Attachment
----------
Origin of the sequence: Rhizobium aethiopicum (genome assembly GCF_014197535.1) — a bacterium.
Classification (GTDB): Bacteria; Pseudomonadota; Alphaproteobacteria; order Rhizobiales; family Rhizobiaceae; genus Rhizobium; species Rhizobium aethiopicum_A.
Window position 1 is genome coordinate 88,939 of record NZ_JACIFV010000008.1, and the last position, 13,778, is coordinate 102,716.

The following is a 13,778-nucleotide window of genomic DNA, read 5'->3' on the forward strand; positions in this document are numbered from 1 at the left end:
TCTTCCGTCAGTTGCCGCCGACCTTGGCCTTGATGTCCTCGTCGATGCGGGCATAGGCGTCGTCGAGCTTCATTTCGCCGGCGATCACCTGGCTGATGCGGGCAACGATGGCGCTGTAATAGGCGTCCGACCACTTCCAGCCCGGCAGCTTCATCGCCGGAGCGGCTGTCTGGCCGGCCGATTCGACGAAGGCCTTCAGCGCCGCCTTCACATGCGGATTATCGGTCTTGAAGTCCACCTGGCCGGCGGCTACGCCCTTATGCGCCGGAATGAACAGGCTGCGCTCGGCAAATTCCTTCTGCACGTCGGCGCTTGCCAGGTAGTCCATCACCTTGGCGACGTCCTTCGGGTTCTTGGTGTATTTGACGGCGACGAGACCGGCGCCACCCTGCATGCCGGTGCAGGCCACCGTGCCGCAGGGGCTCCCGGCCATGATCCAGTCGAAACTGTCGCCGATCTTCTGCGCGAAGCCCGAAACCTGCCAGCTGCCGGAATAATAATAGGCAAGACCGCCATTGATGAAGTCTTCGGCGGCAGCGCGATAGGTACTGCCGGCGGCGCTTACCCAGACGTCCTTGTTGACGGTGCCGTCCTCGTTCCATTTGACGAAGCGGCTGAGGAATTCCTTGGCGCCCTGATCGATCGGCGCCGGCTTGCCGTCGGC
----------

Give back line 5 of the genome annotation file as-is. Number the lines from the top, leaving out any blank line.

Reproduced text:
TCTTCCGTCAGTTGCCGCCGACCTTGGCCTTGATGTCCTCGTCGATGCGGGCATAGGCGTCGTCGAGCTTCATTTCGCCGGCGATCACCTGGCTGATGCGGGCAACGATGGCGCTGTAATAGGCGTCCGACCACTTCCAGCCCGGCAGCTTCATCGCCGGAGCGGCTGTCTGGCCGGCCGATTCGACGAAGGCCTTCAGCGCCGCCTTCACATGCGGATTATCGGTCTTGAAGTCCACCTGGCCGGCGGCTACGCCCTTATGCGCCGGAATGAACAGGCTGCGCTCGGCAAATTCCTTCTGCACGTCGGCGCTTGCCAGGTAGTCCATCACCTTGGCGACGTCCTTCGGGTTCTTGGTGTATTTGACGGCGACGAGACCGGCGCCACCCTGCATGCCGGTGCAGGCCACCGTGCCGCAGGGGCTCCCGGCCATGATCCAGTCGAAACTGTCGCCGATCTTCTGCGCGAAGCCCGAAACCTGCCAGCTGCCGGAATAATAATAGGCAAGACCGCCATTGATGAAGTCTTCGGCGGCAGCGCGATAGGTACTGCCGGCGGCGCTTACCCAGACGTCCTTGTTGACGGTGCCGTCCTCGTTCCATTTGACGAAGCGGCTGAGGAATTCCTTGGCGCCCTGATCGATCGGCGCCGGCTTGCCGTCGGC